Man granted parole for his role in the 2001 stabbing deaths of 2 Dartmouth College professors

James Parker is brought into court in Haverhill, N.H. where he faces charges in connection with the stabbing deaths of two Dartmouth College professors. Parker, who has served more than half of his life in prison for his role in the 2001 stabbing deaths of two married Dartmouth College professors as part of a plan to rob and kill people before fleeing overseas was granted parole Thursday, April 18, 2024.

James Parker is brought into court in Haverhill, N.H. where he faces charges in connection with the stabbing deaths of two Dartmouth College professors. Parker, who has served more than half of his life in prison for his role in the 2001 stabbing deaths of two married Dartmouth College professors as part of a plan to rob and kill people before fleeing overseas was granted parole Thursday, April 18, 2024. AP FILE PHOTO/TOBY TALBOT

James Parker sheds tears Thursday April 4, 2002 during his sentencing hearing in Grafton County Superior Court in Haverhill, N.H. Parker, who has served more than half of his life in prison for his role in the 2001 stabbing deaths of two married Dartmouth College professors as part of a plan to rob and kill people before fleeing overseas was granted parole Thursday, April 18, 2024.

James Parker sheds tears Thursday April 4, 2002 during his sentencing hearing in Grafton County Superior Court in Haverhill, N.H. Parker, who has served more than half of his life in prison for his role in the 2001 stabbing deaths of two married Dartmouth College professors as part of a plan to rob and kill people before fleeing overseas was granted parole Thursday, April 18, 2024. RAJ CHAWLA/THE BURLINGTON FREE PRESS VIA AP, POOL

By KATHY McCORMACK

Associated Press

Published: 04-18-2024 1:16 PM

A man who has served more than half of his life in prison for his role in the 2001 stabbing deaths of two married Dartmouth College professors as part of a plan to rob and kill people before fleeing overseas was granted parole Thursday.

James Parker was 16 when he was part of a conspiracy with his best friend that resulted in the deaths of Half and Susanne Zantop in Hanover, New Hampshire. Now just shy of 40, he appeared before the state parole board, years after pleading guilty to being an accomplice to second-degree murder and serving nearly the minimum term of his 25-years-to-life sentence.

His lawyer and Department of Corrections staff said he has taken many steps through the years to rehabilitate himself and make life better for fellow inmates. He earned bachelor’s and master’s degrees in prison and created paintings that are displayed in the building. He’s been a part of theatrical, musical and sports activities and has helped develop inmate education guides.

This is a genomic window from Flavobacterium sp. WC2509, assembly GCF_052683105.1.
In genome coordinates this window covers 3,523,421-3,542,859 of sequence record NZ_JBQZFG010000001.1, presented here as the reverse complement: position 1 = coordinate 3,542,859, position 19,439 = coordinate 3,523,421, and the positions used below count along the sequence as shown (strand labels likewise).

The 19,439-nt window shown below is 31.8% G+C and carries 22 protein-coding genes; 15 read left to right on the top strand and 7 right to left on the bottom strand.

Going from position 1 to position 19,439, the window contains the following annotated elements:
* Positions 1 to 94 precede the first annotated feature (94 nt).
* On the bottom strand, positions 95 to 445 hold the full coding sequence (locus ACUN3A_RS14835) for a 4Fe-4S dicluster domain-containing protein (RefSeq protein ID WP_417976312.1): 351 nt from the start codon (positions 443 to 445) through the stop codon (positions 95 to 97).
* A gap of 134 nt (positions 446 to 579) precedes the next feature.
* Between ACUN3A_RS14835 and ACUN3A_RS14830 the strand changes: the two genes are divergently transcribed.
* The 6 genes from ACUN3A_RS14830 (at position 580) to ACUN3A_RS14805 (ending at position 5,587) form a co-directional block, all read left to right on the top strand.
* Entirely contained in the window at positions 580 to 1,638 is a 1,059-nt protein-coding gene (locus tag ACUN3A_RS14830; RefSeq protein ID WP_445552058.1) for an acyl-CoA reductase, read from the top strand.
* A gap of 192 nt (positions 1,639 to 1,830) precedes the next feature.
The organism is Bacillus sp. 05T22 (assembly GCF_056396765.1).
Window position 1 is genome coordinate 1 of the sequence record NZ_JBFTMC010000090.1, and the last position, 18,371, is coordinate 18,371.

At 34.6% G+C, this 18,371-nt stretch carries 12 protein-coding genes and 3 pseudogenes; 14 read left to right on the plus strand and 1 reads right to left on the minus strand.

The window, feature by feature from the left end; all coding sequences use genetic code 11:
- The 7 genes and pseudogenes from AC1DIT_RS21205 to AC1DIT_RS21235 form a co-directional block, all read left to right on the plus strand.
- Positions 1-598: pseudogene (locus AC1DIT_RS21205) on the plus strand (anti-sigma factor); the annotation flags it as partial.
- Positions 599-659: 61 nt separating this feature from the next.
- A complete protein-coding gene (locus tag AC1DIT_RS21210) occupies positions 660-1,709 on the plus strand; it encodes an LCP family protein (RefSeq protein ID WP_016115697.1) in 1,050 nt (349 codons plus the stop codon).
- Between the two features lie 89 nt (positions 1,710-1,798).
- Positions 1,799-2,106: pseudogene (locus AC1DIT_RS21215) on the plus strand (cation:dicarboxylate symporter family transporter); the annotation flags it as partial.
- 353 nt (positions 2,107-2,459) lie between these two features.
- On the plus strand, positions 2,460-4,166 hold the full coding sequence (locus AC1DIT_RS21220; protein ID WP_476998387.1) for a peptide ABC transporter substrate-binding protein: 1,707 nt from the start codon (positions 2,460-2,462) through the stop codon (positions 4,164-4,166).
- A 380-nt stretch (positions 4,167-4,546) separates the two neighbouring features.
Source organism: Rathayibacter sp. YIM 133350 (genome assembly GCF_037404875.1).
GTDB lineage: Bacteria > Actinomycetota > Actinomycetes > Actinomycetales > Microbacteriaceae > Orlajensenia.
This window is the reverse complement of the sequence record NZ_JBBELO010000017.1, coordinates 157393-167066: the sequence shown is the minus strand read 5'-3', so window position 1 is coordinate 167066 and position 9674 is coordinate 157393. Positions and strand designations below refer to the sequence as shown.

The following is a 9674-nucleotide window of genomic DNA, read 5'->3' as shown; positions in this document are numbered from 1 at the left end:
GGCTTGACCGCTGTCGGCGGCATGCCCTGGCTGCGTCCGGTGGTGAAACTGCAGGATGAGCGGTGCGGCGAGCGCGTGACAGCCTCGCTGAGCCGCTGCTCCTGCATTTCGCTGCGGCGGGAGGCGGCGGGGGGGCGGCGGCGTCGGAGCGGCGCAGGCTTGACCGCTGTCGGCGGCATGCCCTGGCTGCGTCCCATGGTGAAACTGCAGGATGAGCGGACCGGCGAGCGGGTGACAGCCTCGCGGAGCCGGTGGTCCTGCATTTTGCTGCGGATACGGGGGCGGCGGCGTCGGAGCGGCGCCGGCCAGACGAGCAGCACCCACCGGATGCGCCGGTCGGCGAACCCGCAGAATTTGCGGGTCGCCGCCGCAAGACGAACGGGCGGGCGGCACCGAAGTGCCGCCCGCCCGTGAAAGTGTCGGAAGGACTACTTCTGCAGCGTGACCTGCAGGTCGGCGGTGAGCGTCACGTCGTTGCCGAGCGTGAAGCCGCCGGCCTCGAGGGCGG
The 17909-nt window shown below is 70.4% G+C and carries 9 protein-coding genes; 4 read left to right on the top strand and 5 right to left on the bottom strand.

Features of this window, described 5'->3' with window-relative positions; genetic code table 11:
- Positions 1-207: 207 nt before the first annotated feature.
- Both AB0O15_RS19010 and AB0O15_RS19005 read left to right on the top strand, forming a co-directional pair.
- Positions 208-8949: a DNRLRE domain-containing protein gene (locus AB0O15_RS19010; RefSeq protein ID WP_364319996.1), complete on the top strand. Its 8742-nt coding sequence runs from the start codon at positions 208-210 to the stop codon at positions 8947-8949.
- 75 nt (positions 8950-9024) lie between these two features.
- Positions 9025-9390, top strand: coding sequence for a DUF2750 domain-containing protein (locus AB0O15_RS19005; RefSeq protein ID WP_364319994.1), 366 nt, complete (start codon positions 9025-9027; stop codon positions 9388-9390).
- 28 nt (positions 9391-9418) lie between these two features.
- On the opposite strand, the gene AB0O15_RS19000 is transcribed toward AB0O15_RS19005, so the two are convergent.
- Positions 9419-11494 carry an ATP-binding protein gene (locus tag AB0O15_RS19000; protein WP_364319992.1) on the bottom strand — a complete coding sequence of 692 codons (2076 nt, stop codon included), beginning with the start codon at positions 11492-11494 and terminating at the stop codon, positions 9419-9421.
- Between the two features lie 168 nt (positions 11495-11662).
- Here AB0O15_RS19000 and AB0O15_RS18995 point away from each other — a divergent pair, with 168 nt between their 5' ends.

Parker sought a sentence reduction in 2018. Under the law, he was eligible to do so because he had served two-thirds of his term, but he withdrew the petition in 2019 after the Zantops’ two daughters objected.

Parker and then-17-year-old Robert Tulloch, bored with their lives in nearby Chelsea, Vermont, wanted to move to Australia and estimated they needed $10,000 for the trip. They eventually decided they would knock on homeowners’ doors under the pretext of conducting a survey on environmental issues, then tie up their victims and steal their credit cards and ATM information. They planned to make their captives provide the pin numbers before killing them.

Parker, who cooperated with prosecutors and agreed to testify against Tulloch, said they picked the Zantop house because it looked expensive and it was surrounded by trees. Half Zantop let them in on Jan. 27, 2001. Parker told police the interview lasted at least 10 minutes before Tulloch stabbed Zantop and then directed him to attack Susanne Zantop. Tulloch also stabbed her.

They fled with Half Zantop’s wallet, which contained about $340 and a list of numbers, but then realized they had left sheaths to their knives at the house. They attempted to go back but saw a police officer was in the driveway. Fingerprints on a knife sheath and a bloody boot print linked them to the crime, but after being questioned by police, they fled and hitchhiked west. They were arrested at an Indiana truck stop weeks later.

Tulloch, now 40, had pleaded guilty to first-degree murder. He got the mandatory sentence of life without parole. He is scheduled for a resentencing hearing in June. The U.S. Supreme Court had ruled in 2012 that it is unconstitutional to sentence juvenile offenders to mandatory life imprisonment without parole, and the state Supreme Court ruled in 2014 that Tulloch and four other men who received such sentences for murders they committed as teenagers should be re-sentenced.

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Susanne Zantop, 55 and Half Zantop, 62, were born in Germany. She was head of Dartmouth’s German studies department. He taught Earth sciences. Respected in their fields, the professors were beloved by colleagues and students, many of whom had an open invitation to their home a few miles from the Dartmouth campus.